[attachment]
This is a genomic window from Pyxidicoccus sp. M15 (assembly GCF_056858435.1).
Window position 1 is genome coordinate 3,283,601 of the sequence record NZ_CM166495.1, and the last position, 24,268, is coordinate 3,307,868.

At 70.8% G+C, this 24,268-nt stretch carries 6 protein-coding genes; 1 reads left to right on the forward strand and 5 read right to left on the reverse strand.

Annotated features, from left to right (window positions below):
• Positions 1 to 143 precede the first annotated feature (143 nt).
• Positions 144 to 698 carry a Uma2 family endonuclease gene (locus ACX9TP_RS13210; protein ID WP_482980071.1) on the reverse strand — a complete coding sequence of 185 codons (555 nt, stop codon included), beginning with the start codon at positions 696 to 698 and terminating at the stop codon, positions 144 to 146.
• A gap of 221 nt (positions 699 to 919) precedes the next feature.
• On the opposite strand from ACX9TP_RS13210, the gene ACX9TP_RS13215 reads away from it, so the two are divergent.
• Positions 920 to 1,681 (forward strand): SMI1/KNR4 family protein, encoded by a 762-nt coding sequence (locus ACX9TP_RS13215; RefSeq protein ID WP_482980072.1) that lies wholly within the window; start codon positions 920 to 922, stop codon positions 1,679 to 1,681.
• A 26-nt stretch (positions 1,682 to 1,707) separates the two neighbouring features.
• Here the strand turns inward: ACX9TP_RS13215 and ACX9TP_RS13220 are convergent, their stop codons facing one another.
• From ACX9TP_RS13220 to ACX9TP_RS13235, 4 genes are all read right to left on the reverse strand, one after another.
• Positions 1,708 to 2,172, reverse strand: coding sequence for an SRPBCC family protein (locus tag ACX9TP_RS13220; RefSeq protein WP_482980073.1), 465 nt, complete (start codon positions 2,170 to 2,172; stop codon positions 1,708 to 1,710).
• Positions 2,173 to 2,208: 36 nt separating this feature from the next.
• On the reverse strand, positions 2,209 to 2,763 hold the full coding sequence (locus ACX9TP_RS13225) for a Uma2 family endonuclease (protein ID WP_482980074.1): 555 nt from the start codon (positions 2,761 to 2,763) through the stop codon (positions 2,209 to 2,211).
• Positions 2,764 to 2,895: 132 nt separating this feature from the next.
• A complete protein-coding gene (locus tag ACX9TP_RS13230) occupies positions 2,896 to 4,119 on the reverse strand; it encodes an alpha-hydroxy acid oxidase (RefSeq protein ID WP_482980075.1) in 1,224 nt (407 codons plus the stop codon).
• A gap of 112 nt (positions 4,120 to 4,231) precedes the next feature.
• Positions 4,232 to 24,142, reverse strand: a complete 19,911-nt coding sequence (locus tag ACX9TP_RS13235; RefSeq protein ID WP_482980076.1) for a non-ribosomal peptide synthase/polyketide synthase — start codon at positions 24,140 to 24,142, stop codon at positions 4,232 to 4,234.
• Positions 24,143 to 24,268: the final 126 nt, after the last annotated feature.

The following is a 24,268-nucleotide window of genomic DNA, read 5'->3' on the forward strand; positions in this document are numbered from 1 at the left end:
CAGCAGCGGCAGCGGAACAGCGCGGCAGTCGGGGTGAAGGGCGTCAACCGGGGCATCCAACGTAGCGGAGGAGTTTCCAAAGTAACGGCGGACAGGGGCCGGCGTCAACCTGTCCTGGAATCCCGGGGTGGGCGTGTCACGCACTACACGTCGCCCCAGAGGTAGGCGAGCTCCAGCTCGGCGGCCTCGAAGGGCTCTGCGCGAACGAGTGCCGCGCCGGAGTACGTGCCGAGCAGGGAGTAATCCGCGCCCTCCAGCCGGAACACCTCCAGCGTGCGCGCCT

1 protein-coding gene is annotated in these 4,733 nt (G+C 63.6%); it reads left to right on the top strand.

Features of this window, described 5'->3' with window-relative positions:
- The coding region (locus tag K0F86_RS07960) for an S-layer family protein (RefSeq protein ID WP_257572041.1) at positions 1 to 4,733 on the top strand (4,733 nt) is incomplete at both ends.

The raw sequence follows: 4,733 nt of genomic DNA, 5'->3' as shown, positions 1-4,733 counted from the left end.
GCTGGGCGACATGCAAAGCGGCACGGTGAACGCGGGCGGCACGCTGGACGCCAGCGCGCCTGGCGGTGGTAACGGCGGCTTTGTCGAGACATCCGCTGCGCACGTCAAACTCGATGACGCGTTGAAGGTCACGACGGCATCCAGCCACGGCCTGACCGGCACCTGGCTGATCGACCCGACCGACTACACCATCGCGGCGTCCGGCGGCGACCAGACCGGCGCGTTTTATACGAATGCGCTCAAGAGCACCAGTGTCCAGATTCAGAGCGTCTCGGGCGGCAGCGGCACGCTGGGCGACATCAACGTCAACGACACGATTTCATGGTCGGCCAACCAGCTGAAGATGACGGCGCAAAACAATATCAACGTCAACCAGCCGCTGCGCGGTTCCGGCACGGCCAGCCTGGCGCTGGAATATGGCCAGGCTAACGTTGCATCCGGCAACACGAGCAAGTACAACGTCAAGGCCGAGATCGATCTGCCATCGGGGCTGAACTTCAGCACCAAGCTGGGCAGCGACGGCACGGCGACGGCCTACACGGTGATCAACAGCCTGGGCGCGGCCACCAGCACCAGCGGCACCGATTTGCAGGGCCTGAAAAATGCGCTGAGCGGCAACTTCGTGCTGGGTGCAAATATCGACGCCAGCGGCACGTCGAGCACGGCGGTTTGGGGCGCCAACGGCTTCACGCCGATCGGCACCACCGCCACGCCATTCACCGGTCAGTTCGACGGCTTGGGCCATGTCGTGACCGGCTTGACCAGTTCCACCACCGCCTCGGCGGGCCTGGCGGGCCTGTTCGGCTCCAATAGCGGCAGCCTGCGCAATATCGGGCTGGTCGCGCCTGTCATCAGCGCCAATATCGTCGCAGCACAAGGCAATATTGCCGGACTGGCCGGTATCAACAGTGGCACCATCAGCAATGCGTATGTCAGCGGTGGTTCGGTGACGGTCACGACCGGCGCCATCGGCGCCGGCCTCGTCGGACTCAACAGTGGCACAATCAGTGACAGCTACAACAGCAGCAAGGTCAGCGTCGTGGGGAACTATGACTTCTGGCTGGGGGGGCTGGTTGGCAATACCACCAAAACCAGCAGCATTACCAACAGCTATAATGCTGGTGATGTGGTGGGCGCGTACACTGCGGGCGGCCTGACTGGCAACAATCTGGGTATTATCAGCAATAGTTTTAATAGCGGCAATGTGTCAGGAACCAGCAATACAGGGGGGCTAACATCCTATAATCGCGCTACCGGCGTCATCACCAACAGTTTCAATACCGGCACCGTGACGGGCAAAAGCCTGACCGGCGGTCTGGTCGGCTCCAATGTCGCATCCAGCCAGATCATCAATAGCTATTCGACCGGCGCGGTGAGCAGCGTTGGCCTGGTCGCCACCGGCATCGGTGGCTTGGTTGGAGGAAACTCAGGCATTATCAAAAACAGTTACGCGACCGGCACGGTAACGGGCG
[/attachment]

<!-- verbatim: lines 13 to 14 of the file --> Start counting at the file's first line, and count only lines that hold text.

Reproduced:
• Positions 1,708 to 2,172, reverse strand: coding sequence for an SRPBCC family protein (locus tag ACX9TP_RS13220; RefSeq protein WP_482980073.1), 465 nt, complete (start codon positions 2,170 to 2,172; stop codon positions 1,708 to 1,710).
• Positions 2,173 to 2,208: 36 nt separating this feature from the next.